During the 2000s, there was a series of accidents that were attributed, at least in part, to their flight crews having made improper responses to the activation of the stick pusher.[1][17] During the early 2010s, in response to this wave of accidents, the Federal Aviation Administration (FAA) issued guidance urging operators to ensure that flight crews are properly training on the use of stick pushers.[18][19]

See also

Aircraft stall accidents

References

  1. ^ a b c "Stick Pusher". skybrary.aero. Retrieved 21 July 2020.
  2. ^ Report on the Accident to B.A.C. One-Eleven G-ASHG at Cratt Hill, near Chicklade, Wiltshire on 22nd October 1963, Ministry of Aviation C.A.P. 219, 1965.
  3. ^ "Bjorn's Corner: Pitch stability, Part 6". Leeham News. 18 January 2019.
  4. ^ "MCDONNELL DOUGLAS DC-10, -10F, -30, -30F, -40 Series". rgl.faa.gov. Retrieved 24 May 2019.
  5. ^ "US5803408A: Autopilot/flight director stall protection system". Retrieved 22 July 2020.
  6. ^ a b Dominic Gates and Mike Baker (22 June 2019). "The inside story of MCAS: How Boeing's 737 MAX system gained power and lost safeguards". The Seattle Times.CS1 maint: uses authors parameter (link)
  7. ^ a b c d e f Mark, Rob (14 August 2017). "How it Works: Stick Shaker/Pusher". Flying.
  8. ^ Paige, A. B. (September 1990). "Development of the stall warning/stick pusher system for the Boeing/ De Havilland Dash 8 Series 300". Canadian Aeronautics and Space Journal. 36 (3): 112–121. ISSN 0008-2821.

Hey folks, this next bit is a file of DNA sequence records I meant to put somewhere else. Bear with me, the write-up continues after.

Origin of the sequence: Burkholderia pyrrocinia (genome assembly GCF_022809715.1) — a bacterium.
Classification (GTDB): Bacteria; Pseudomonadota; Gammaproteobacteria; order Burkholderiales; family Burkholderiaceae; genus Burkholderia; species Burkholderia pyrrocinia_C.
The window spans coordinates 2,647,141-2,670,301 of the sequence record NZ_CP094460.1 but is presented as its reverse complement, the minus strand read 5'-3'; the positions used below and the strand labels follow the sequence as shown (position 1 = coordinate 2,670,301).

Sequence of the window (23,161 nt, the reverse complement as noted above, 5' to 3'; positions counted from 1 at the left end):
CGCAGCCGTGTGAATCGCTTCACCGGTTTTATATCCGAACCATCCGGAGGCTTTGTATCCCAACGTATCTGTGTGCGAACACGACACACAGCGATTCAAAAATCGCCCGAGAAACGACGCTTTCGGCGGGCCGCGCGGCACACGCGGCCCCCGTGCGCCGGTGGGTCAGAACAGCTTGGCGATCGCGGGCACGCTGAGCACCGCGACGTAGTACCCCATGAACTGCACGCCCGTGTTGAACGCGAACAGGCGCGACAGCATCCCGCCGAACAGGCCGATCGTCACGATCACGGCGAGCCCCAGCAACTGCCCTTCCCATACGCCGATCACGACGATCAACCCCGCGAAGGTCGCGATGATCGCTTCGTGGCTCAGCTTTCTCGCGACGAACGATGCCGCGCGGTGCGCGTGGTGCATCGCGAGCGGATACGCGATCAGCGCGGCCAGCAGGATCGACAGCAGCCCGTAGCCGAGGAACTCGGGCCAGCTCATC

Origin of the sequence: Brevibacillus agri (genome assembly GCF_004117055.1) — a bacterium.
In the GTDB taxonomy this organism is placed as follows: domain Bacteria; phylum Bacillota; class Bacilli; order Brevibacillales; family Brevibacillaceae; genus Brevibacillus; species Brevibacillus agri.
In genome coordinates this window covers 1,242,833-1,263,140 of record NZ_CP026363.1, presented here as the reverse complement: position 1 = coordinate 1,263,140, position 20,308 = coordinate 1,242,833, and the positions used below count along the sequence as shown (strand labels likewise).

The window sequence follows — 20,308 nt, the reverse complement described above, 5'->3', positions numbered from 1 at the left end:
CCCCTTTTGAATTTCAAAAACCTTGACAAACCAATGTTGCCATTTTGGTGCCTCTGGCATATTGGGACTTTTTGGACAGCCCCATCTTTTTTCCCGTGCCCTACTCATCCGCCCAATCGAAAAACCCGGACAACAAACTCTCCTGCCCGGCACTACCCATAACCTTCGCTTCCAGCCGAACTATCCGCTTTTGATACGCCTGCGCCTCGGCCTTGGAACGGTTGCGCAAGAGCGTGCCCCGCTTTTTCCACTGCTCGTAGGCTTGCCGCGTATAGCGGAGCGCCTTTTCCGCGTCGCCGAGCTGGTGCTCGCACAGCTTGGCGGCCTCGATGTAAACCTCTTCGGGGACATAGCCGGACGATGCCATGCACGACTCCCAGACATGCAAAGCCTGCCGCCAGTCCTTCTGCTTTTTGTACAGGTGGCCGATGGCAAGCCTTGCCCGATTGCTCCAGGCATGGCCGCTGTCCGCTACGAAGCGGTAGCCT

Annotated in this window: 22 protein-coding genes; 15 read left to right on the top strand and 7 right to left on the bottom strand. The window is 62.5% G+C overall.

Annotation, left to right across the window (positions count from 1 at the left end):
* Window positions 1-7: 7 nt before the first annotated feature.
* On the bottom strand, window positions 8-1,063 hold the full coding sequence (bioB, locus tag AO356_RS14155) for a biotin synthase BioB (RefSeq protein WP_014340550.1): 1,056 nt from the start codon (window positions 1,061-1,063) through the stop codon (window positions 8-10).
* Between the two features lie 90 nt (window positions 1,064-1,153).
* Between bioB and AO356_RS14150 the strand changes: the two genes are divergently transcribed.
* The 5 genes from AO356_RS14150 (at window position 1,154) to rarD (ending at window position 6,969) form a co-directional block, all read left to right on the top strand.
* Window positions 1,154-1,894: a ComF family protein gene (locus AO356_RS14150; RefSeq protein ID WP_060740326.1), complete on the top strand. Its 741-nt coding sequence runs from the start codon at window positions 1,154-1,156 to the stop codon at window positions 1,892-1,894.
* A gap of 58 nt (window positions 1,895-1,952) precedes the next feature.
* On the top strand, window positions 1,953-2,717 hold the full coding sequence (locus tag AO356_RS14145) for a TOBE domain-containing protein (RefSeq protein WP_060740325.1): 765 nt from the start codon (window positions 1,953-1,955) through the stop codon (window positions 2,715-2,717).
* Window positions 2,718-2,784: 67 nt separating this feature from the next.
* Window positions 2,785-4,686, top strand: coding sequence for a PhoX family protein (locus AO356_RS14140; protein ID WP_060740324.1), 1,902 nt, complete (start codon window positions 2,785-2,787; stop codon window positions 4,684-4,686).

9. ^ Gerzanics, Mike (10 May 2019). "We fly the Pilatus PC-24". Flight International.
  10. ^ Learmount, David (18 October 2019). "How business aviation safety is stuck in a rut". Flight International.
  11. ^ "Lockheed Martin completes final tests on C-130J stick-pusher". Flight International. 8 October 1997.
  12. ^ Henley, Peter (3 July 1996). "Basic appeal". Flight International.
  13. ^ "Difficult birth". Flight International. 24 June 1997.
  14. ^ "Showdown looms on JAA rules". Flight International. 5 April 1995.
  15. ^ "Collective Pull Down". helitrak.com. Retrieved 21 July 2020.
  16. ^ "AD/DO 328/30 - Stick Pusher Disarm Switch/Light". legislation.gov.au. 2006.
  17. ^ Learmount, David (7 December 2009). "Many airline pilots do not understand aerodynamics, conference learns". Flight International.
  18. ^ Mark, Robert P. (4 February 2013). "Training: Enhanced Stall and Stick Pusher Update". AIN Online.
  19. ^ "NTSB Makes ATR-42 Stick-Pusher Recommendations To FAA, EASA". aero-news.net. 28 June 2012.

External links

  • FAA Advisory Circular 120-109, Stall and Stick Pusher Training
  • Manual on Aeroplane Upset Prevention and Recovery Training via icao.int